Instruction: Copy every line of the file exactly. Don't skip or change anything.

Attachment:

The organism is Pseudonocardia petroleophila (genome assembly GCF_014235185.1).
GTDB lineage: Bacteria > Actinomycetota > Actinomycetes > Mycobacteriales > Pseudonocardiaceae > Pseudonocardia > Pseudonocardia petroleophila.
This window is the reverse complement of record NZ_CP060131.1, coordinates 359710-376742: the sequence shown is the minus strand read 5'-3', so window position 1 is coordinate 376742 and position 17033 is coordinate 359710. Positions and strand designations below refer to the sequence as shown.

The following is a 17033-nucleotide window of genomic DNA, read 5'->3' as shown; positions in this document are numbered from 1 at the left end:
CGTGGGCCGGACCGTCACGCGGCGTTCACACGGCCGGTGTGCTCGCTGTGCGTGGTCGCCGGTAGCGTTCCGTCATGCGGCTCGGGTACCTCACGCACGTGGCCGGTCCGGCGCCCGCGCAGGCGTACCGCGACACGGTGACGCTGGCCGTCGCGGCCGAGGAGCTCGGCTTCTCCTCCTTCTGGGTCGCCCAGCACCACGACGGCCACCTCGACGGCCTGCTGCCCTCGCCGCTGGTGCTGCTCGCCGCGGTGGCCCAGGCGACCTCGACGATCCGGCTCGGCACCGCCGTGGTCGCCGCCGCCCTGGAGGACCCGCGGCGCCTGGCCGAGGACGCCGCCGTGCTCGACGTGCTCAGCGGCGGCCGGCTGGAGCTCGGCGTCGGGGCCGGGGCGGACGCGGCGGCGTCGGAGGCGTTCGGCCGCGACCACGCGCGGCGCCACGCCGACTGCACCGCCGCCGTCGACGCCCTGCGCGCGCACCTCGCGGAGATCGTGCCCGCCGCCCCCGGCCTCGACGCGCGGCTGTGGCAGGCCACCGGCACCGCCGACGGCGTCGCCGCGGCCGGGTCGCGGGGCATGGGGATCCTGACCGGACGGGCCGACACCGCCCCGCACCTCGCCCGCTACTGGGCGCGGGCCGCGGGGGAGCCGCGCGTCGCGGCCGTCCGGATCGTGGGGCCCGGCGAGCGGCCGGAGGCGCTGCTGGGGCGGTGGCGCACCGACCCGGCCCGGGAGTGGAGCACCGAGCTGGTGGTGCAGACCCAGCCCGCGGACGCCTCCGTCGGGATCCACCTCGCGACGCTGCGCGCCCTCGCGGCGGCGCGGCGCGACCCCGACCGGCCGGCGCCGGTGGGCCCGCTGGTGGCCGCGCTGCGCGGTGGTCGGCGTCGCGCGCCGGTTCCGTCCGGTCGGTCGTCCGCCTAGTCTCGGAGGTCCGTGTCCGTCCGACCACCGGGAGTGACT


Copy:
The organism is Pseudonocardia petroleophila (genome assembly GCF_014235185.1).
GTDB lineage: Bacteria > Actinomycetota > Actinomycetes > Mycobacteriales > Pseudonocardiaceae > Pseudonocardia > Pseudonocardia petroleophila.
This window is the reverse complement of record NZ_CP060131.1, coordinates 359710-376742: the sequence shown is the minus strand read 5'-3', so window position 1 is coordinate 376742 and position 17033 is coordinate 359710. Positions and strand designations below refer to the sequence as shown.

The following is a 17033-nucleotide window of genomic DNA, read 5'->3' as shown; positions in this document are numbered from 1 at the left end:
CGTGGGCCGGACCGTCACGCGGCGTTCACACGGCCGGTGTGCTCGCTGTGCGTGGTCGCCGGTAGCGTTCCGTCATGCGGCTCGGGTACCTCACGCACGTGGCCGGTCCGGCGCCCGCGCAGGCGTACCGCGACACGGTGACGCTGGCCGTCGCGGCCGAGGAGCTCGGCTTCTCCTCCTTCTGGGTCGCCCAGCACCACGACGGCCACCTCGACGGCCTGCTGCCCTCGCCGCTGGTGCTGCTCGCCGCGGTGGCCCAGGCGACCTCGACGATCCGGCTCGGCACCGCCGTGGTCGCCGCCGCCCTGGAGGACCCGCGGCGCCTGGCCGAGGACGCCGCCGTGCTCGACGTGCTCAGCGGCGGCCGGCTGGAGCTCGGCGTCGGGGCCGGGGCGGACGCGGCGGCGTCGGAGGCGTTCGGCCGCGACCACGCGCGGCGCCACGCCGACTGCACCGCCGCCGTCGACGCCCTGCGCGCGCACCTCGCGGAGATCGTGCCCGCCGCCCCCGGCCTCGACGCGCGGCTGTGGCAGGCCACCGGCACCGCCGACGGCGTCGCCGCGGCCGGGTCGCGGGGCATGGGGATCCTGACCGGACGGGCCGACACCGCCCCGCACCTCGCCCGCTACTGGGCGCGGGCCGCGGGGGAGCCGCGCGTCGCGGCCGTCCGGATCGTGGGGCCCGGCGAGCGGCCGGAGGCGCTGCTGGGGCGGTGGCGCACCGACCCGGCCCGGGAGTGGAGCACCGAGCTGGTGGTGCAGACCCAGCCCGCGGACGCCTCCGTCGGGATCCACCTCGCGACGCTGCGCGCCCTCGCGGCGGCGCGGCGCGACCCCGACCGGCCGGCGCCGGTGGGCCCGCTGGTGGCCGCGCTGCGCGGTGGTCGGCGTCGCGCGCCGGTTCCGTCCGGTCGGTCGTCCGCCTAGTCTCGGAGGTCCGTGTCCGTCCGACCACCGGGAGTGACT